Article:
In a parting shot a year ago, the former executive director of the Washington-Baltimore Regional Association suggested that the organization was virtually a carbon copy of other business groups engaged in promoting the region's economy.

Barry Zorthian suggested that the WBRA's role should be broader than promotion. The WBRA could be more effective if it used its resources to help public officials address some of the more critical issues such as land-use development, water treatment, mass transit in the corridor connecting the two cities and improvement of the Baltimore harbor, Zorthian continued.

Indeed, Vincent C. Burke Jr., the WBRA's cochairman, agreed at the time that officials in the District, Maryland and Virginia and the subdivisions in those states could do a more effective job of promoting their respective jurisdictions.

And although Burke didn't rule out a role for the WBRA in promoting the region's investment potential, he was prepared to "let each spoke in the wheel do its own thing."

To be sure, state and local officials have continued to do their own thing in various programs to attract investment. Maryland and Virginia have established solid reputations here and abroad for their aggressive economic development programs.

The City of Baltimore and Montgomery, Baltimore and Fairfax counties are equally as aggressive in their promotional and business-attraction programs.

In the meantime, however, business organizations such as the Greater Washington Board of Trade and the Greater Baltimore Committee, through its economic development council, have assumed greater roles in promoting new business investment and supporting expansion of existing businesses in their respective areas.

Both of those organizations -- the leading business groups in the region -- have become partners, in a sense, with government agencies in the fierce competition to promote investment by domestic and foreign businesses.

Both business organizations, for example, recently sent delegations to Europe in search of new business. Briefings, tours, brochures, professional-quality multimedia programs and referral services are mainstays of their programs.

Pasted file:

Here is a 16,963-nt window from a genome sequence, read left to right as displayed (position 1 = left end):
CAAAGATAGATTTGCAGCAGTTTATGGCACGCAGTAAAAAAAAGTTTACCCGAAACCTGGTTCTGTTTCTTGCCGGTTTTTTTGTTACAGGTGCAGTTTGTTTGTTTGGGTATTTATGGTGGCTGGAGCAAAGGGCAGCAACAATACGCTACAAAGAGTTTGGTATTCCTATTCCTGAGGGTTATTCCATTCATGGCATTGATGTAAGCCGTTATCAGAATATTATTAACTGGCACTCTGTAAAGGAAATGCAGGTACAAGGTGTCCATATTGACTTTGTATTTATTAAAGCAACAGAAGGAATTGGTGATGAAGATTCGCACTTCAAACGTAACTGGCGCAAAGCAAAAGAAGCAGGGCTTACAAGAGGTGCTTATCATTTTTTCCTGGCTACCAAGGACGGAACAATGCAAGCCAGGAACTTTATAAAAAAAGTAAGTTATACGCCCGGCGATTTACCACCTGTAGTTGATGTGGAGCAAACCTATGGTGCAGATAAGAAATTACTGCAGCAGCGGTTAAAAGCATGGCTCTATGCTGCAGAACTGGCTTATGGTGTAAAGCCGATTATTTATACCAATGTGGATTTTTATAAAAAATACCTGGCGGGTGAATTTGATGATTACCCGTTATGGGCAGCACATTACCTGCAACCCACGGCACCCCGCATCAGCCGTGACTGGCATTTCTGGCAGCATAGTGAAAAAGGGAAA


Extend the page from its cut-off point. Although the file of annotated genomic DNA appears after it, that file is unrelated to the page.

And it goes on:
After several years of uncertainty about its role, the WBRA confidently says it is "devoted to the task of defining the business resources and economic trends in the Baltimore-Washington common market."

Until a year ago, the WBRA -- which is an alliance of business leaders from metropolitan Washington and the greater Baltimore area--hadn't determined how it might serve the 15-county Washington-Baltimore region.

Understandably, differences among members were fed by their competitive and parochial concerns about their respective metropolitan areas. But that apparently is no longer a problem, J. Owen Cole, chairman of the WBRA and of First National Bank of Maryland, indicated recently.

Indeed, Baltimore's industrial economy and Washington's service economy complement one another, added another Baltimore businessman.

Now that philosophical and regional differences apparently have been resolved, the WBRA seems firmly committed to the original concept of acting as a "regional catalyst" for economic development.

"I think in most people's eyes, and from a membership point of view, we've been on the mark," Executive Director David Winstead said.

In the past year, the staff of the nonprofit alliance has developed a series of fact sheets on the region's economy that local economic development agencies have incorporated in their marketing literature. "We have had about 8,000 requests for information," Winstead said.

At the same time, the WBRA has initiated, or has been requested to conduct, seminars and briefings on the region's economy.

But Cole pointed out that the organization is limited in what it can do because it has "a very modest power base" politically.

"We can't go out and solicit and direct the relocation of businesses, but what we can do is focus on those groups that do the soliciting," he explained. "We are a service to the professionals."

The WBRA is the only entity that focuses on the total economy of the region, Cole observed. And that is a "valid mission," he emphasized.

Cole agreed that the WBRA's role as catalyst should be expanded in the meantime to deal with issues such as transportation and training. As an example, "I think the whole high-tech issue requires a regional outlook," he said.